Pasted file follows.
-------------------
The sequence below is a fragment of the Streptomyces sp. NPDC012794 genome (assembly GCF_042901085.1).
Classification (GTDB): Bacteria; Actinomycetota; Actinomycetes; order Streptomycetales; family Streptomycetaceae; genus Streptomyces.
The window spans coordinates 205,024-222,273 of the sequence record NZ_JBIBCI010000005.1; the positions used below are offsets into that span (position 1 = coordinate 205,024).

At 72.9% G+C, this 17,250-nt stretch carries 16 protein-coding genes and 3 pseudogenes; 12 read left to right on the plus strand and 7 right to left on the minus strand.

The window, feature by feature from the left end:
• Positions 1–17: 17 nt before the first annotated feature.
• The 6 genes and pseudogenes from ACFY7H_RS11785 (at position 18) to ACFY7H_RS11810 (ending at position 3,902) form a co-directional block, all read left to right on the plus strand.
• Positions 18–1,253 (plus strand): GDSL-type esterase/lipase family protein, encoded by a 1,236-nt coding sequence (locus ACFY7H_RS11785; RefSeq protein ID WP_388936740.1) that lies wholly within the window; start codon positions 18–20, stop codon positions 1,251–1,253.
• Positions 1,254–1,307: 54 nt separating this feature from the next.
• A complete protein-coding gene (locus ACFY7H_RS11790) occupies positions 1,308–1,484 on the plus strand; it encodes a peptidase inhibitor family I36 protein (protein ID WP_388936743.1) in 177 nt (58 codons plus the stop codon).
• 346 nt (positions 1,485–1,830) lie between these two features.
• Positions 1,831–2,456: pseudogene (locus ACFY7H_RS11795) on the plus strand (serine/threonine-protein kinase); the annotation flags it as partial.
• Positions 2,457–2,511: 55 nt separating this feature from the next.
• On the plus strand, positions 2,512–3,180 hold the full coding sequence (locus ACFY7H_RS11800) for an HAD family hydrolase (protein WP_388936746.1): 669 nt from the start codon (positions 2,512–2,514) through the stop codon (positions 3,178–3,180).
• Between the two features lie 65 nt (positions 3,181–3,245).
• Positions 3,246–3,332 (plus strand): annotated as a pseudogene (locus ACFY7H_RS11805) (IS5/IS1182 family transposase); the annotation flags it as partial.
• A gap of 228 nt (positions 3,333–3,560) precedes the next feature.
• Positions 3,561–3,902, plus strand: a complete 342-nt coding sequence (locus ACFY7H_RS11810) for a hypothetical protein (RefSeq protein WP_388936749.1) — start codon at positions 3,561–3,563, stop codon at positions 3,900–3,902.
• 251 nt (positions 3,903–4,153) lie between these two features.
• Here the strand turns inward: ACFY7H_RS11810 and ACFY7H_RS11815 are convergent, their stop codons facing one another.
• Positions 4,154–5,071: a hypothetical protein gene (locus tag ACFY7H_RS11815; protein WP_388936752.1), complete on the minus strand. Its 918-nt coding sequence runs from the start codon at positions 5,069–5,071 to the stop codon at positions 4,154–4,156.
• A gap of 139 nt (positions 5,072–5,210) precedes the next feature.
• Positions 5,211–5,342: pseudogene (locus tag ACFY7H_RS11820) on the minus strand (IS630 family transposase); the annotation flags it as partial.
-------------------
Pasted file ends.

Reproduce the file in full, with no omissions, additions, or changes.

The sequence below is a fragment of the Streptomyces sp. NPDC012794 genome (assembly GCF_042901085.1).
Classification (GTDB): Bacteria; Actinomycetota; Actinomycetes; order Streptomycetales; family Streptomycetaceae; genus Streptomyces.
The window spans coordinates 205,024-222,273 of the sequence record NZ_JBIBCI010000005.1; the positions used below are offsets into that span (position 1 = coordinate 205,024).

At 72.9% G+C, this 17,250-nt stretch carries 16 protein-coding genes and 3 pseudogenes; 12 read left to right on the plus strand and 7 right to left on the minus strand.

The window, feature by feature from the left end:
• Positions 1–17: 17 nt before the first annotated feature.
• The 6 genes and pseudogenes from ACFY7H_RS11785 (at position 18) to ACFY7H_RS11810 (ending at position 3,902) form a co-directional block, all read left to right on the plus strand.
• Positions 18–1,253 (plus strand): GDSL-type esterase/lipase family protein, encoded by a 1,236-nt coding sequence (locus ACFY7H_RS11785; RefSeq protein ID WP_388936740.1) that lies wholly within the window; start codon positions 18–20, stop codon positions 1,251–1,253.
• Positions 1,254–1,307: 54 nt separating this feature from the next.
• A complete protein-coding gene (locus ACFY7H_RS11790) occupies positions 1,308–1,484 on the plus strand; it encodes a peptidase inhibitor family I36 protein (protein ID WP_388936743.1) in 177 nt (58 codons plus the stop codon).
• 346 nt (positions 1,485–1,830) lie between these two features.
• Positions 1,831–2,456: pseudogene (locus ACFY7H_RS11795) on the plus strand (serine/threonine-protein kinase); the annotation flags it as partial.
• Positions 2,457–2,511: 55 nt separating this feature from the next.
• On the plus strand, positions 2,512–3,180 hold the full coding sequence (locus ACFY7H_RS11800) for an HAD family hydrolase (protein WP_388936746.1): 669 nt from the start codon (positions 2,512–2,514) through the stop codon (positions 3,178–3,180).
• Between the two features lie 65 nt (positions 3,181–3,245).
• Positions 3,246–3,332 (plus strand): annotated as a pseudogene (locus ACFY7H_RS11805) (IS5/IS1182 family transposase); the annotation flags it as partial.
• A gap of 228 nt (positions 3,333–3,560) precedes the next feature.
• Positions 3,561–3,902, plus strand: a complete 342-nt coding sequence (locus ACFY7H_RS11810) for a hypothetical protein (RefSeq protein WP_388936749.1) — start codon at positions 3,561–3,563, stop codon at positions 3,900–3,902.
• 251 nt (positions 3,903–4,153) lie between these two features.
• Here the strand turns inward: ACFY7H_RS11810 and ACFY7H_RS11815 are convergent, their stop codons facing one another.
• Positions 4,154–5,071: a hypothetical protein gene (locus tag ACFY7H_RS11815; protein WP_388936752.1), complete on the minus strand. Its 918-nt coding sequence runs from the start codon at positions 5,069–5,071 to the stop codon at positions 4,154–4,156.
• A gap of 139 nt (positions 5,072–5,210) precedes the next feature.
• Positions 5,211–5,342: pseudogene (locus tag ACFY7H_RS11820) on the minus strand (IS630 family transposase); the annotation flags it as partial.